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By FRANK BARNING
Sometime in the middle of 1951, I became a baseball fan and a card collector. I had just turned 10-years of age. It wasn't long before I started to fantasize about being on a Topps or Bowman card.
By 1956, Bowman was no longer producing baseball cards but the dream lived on. Someday, I would be on a Topps card. By my junior year in high school, the fantasy came to a crashing halt. After a solid season on the junior varsity baseball team as a sophomore, reality hit the next year when I spent the season between the JV team and the varsity.
My varsity baseball "career" at Division Avenue High School in Levittown, New York consisted of two at bats and relegation to right field in blow-out games. I had no complaints with our coach, Mr. DiMaggio, because the two guys who played my real position, first base, were way ahead of me as far as talent was concerned. So, I retired prior to my senior year.
As a result, my baseball-card dream (aka illusion) was tucked away in the attic in my fertile mind, replaced by other fantasies, one of which included the actress Natalie Wood.
In 1974, once again I began to collect baseball cards, recovering the early Topps and Bowmans of my youth, as a starting point. In 1979, Vivian and I produced the first issue of "Baseball Hobby News", the beginning of a nearly 15-year run. We conversed on a regular basis with the people at Topps and became friends with the company's Sy Berger, widely acknowledged as the "father of the modern baseball card."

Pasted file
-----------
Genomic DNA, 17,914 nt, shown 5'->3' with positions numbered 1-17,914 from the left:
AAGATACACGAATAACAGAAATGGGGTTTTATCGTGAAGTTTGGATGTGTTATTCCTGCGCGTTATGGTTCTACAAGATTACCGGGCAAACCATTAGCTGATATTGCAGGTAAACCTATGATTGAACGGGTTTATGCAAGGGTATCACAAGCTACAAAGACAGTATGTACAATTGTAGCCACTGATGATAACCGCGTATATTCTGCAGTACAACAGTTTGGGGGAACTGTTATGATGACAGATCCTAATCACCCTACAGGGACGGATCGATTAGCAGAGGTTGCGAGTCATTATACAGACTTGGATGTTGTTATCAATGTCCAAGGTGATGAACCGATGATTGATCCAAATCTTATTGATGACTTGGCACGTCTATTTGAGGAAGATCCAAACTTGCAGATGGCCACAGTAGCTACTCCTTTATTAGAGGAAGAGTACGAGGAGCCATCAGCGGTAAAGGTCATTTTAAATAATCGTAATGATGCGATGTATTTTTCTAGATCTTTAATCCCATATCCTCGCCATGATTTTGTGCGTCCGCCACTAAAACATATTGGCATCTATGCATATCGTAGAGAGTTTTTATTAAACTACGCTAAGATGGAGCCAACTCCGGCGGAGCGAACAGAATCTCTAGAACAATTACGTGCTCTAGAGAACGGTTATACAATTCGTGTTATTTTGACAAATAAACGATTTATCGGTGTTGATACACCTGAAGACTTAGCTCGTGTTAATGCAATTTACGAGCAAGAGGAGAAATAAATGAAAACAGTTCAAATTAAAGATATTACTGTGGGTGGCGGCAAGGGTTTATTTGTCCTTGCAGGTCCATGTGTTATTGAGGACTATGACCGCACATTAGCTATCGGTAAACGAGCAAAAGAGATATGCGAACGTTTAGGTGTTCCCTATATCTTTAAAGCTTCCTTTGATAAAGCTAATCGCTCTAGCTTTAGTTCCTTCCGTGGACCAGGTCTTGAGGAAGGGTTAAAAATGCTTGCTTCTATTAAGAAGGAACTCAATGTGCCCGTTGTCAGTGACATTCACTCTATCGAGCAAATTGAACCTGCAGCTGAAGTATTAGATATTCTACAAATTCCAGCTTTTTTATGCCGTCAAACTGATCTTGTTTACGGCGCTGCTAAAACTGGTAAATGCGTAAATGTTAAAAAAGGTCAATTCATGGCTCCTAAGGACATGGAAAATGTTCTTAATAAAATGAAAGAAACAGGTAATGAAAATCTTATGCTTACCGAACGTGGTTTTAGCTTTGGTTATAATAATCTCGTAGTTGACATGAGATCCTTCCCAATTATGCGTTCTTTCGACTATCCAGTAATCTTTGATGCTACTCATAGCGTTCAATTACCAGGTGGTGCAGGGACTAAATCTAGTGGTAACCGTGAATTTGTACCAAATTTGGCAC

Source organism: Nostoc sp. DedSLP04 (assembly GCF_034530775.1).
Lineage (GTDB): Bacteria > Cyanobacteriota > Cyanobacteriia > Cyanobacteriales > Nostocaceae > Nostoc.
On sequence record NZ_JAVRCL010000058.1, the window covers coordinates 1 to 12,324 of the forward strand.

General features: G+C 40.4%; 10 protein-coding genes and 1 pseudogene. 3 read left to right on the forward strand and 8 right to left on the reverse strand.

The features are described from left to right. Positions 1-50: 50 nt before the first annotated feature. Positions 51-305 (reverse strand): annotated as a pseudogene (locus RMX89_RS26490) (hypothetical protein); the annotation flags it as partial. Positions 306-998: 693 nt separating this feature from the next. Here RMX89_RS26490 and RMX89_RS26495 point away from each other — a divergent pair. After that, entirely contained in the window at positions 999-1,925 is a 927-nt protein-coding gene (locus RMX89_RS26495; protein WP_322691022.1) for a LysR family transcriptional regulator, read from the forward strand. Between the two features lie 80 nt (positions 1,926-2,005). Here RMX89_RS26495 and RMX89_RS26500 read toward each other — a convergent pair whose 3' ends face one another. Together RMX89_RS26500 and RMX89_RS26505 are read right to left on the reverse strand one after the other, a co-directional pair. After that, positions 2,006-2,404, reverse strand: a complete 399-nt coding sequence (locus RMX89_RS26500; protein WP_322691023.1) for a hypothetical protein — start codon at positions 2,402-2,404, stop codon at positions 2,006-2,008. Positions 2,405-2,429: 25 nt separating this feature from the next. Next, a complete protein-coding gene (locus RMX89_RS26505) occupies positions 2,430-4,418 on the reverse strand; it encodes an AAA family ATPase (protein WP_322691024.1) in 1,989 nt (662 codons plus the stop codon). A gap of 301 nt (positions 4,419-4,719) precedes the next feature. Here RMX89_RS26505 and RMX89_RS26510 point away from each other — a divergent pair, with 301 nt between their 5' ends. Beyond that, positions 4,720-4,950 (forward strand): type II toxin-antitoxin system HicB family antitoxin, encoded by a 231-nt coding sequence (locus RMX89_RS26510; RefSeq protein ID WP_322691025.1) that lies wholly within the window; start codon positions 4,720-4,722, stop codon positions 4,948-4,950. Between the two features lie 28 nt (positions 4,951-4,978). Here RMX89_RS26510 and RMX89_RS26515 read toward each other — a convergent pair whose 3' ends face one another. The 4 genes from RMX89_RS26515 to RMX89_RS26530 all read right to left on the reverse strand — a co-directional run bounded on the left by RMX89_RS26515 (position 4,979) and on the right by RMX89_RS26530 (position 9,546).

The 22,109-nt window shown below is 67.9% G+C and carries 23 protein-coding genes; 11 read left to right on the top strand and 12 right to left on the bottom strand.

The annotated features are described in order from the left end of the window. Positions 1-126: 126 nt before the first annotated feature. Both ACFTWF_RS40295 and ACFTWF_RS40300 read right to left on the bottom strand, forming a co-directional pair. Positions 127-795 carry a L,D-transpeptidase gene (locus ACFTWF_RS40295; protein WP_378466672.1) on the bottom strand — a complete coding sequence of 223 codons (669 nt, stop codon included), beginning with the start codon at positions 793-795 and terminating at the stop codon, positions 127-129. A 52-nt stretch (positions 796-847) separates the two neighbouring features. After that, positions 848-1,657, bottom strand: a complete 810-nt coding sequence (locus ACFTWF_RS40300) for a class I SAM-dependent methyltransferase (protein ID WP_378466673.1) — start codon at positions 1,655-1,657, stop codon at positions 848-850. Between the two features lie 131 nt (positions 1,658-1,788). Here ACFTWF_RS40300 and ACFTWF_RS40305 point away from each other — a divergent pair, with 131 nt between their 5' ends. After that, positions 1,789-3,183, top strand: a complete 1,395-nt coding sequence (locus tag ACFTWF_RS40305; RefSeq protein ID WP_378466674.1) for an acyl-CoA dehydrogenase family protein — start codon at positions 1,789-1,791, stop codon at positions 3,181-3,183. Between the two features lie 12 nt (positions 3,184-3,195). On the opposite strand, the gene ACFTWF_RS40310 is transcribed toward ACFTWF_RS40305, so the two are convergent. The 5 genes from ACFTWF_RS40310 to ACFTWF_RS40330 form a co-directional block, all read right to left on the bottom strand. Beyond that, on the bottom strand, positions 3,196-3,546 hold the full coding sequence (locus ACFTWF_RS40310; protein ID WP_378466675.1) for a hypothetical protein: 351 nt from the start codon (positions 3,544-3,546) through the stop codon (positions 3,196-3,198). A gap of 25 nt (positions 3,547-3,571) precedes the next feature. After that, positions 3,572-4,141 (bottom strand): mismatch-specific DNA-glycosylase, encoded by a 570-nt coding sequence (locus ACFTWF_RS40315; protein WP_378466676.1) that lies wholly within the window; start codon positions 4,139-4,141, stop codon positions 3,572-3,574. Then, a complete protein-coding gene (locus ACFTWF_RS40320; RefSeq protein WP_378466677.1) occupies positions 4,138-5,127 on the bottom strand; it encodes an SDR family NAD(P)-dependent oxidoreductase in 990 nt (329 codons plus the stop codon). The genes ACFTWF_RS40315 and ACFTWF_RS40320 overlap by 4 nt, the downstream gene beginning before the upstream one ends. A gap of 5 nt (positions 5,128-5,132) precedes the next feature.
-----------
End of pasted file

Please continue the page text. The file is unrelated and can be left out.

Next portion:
In the spring of 1992, the public relations man at Topps, Norman Liss, called to invite me to appear on a card using the format of that year's issue. Other people who had some influence in the hobby, Jim Beckett of price-guide fame among them, were also to be included. Bob Costas would also have a card. Photos would be taken at the National Sports Collectors Convention in Atlanta that summer and each of us would be given something like 100 copies of the card.
So, I was finally going to have the Topps fantasy conjured up some 40 or so years before. How great was that. Sure, the card would not be part of the 1992 set, but who could complain?
In Atlanta, we were ushered into a room which was set up for a professional photo shoot, bright lights and all. There was a table with uniform shirts and caps of various sizes, all Atlanta Braves. There was no team choice, it was explained, because we were in Atlanta. Okay, so I couldn't be a Brooklyn Dodger, but who was complaining? I would finally be on a Topps baseball card.
Participants were asked to provide information for the back of the cards. There were seven questions, including your favorite Topps card. Mine is the 1954 Gil Hodges. About a month later, the cards arrived at Baseball Hobby News. They were nicely done, great color and on Topps stock. Here was my fantasy realized, finally.
In that fantasy, I would look like a power-hitting stud, in the image of a Hodges, Eddie Mathews, Ted Kluszewski, or even my friend Tom Henningsen's favorite player, Hank Sauer. But that was not the reality of the card.
I was 50-years old at the time, not a studly age. Attired in a sparkling white Braves home jersey, with the classic tomahawk across the front, I looked more like Atlanta manager Bobby Cox than Willie, Mickey or the Duke. Cox is 13 months older than I am. That image was not in my fantasy.